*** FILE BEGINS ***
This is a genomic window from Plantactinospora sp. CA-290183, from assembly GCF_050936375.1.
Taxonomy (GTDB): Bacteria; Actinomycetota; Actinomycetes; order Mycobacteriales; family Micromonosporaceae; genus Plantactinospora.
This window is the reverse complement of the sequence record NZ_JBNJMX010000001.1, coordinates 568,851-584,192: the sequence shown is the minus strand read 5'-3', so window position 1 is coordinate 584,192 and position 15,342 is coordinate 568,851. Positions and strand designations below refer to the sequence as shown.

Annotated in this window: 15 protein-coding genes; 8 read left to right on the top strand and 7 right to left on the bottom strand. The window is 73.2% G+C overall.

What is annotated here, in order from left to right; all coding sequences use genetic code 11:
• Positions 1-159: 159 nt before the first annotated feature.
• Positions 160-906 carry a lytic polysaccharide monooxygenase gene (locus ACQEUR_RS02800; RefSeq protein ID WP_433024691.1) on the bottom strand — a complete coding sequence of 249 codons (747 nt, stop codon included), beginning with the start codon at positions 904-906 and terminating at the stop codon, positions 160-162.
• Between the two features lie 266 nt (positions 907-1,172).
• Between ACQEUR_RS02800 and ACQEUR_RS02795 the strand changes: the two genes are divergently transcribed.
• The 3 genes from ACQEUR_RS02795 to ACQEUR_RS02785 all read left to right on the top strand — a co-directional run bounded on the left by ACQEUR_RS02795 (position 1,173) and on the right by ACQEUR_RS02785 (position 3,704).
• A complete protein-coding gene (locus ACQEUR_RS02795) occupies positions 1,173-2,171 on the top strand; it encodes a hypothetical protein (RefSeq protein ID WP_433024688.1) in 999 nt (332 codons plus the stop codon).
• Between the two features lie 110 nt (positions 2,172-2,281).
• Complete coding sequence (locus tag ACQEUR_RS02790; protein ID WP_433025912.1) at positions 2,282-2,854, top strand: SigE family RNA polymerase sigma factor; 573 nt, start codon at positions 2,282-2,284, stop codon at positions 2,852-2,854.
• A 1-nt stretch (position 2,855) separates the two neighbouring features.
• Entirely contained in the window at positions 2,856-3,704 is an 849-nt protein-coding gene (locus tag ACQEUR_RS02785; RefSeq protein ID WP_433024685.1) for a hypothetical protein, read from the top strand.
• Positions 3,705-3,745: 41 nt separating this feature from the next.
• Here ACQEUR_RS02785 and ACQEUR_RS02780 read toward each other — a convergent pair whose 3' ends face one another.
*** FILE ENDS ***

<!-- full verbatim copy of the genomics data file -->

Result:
This is a genomic window from Plantactinospora sp. CA-290183, from assembly GCF_050936375.1.
Taxonomy (GTDB): Bacteria; Actinomycetota; Actinomycetes; order Mycobacteriales; family Micromonosporaceae; genus Plantactinospora.
This window is the reverse complement of the sequence record NZ_JBNJMX010000001.1, coordinates 568,851-584,192: the sequence shown is the minus strand read 5'-3', so window position 1 is coordinate 584,192 and position 15,342 is coordinate 568,851. Positions and strand designations below refer to the sequence as shown.

Annotated in this window: 15 protein-coding genes; 8 read left to right on the top strand and 7 right to left on the bottom strand. The window is 73.2% G+C overall.

What is annotated here, in order from left to right; all coding sequences use genetic code 11:
• Positions 1-159: 159 nt before the first annotated feature.
• Positions 160-906 carry a lytic polysaccharide monooxygenase gene (locus ACQEUR_RS02800; RefSeq protein ID WP_433024691.1) on the bottom strand — a complete coding sequence of 249 codons (747 nt, stop codon included), beginning with the start codon at positions 904-906 and terminating at the stop codon, positions 160-162.
• Between the two features lie 266 nt (positions 907-1,172).
• Between ACQEUR_RS02800 and ACQEUR_RS02795 the strand changes: the two genes are divergently transcribed.
• The 3 genes from ACQEUR_RS02795 to ACQEUR_RS02785 all read left to right on the top strand — a co-directional run bounded on the left by ACQEUR_RS02795 (position 1,173) and on the right by ACQEUR_RS02785 (position 3,704).
• A complete protein-coding gene (locus ACQEUR_RS02795) occupies positions 1,173-2,171 on the top strand; it encodes a hypothetical protein (RefSeq protein ID WP_433024688.1) in 999 nt (332 codons plus the stop codon).
• Between the two features lie 110 nt (positions 2,172-2,281).
• Complete coding sequence (locus tag ACQEUR_RS02790; protein ID WP_433025912.1) at positions 2,282-2,854, top strand: SigE family RNA polymerase sigma factor; 573 nt, start codon at positions 2,282-2,284, stop codon at positions 2,852-2,854.
• A 1-nt stretch (position 2,855) separates the two neighbouring features.
• Entirely contained in the window at positions 2,856-3,704 is an 849-nt protein-coding gene (locus tag ACQEUR_RS02785; RefSeq protein ID WP_433024685.1) for a hypothetical protein, read from the top strand.
• Positions 3,705-3,745: 41 nt separating this feature from the next.
• Here ACQEUR_RS02785 and ACQEUR_RS02780 read toward each other — a convergent pair whose 3' ends face one another.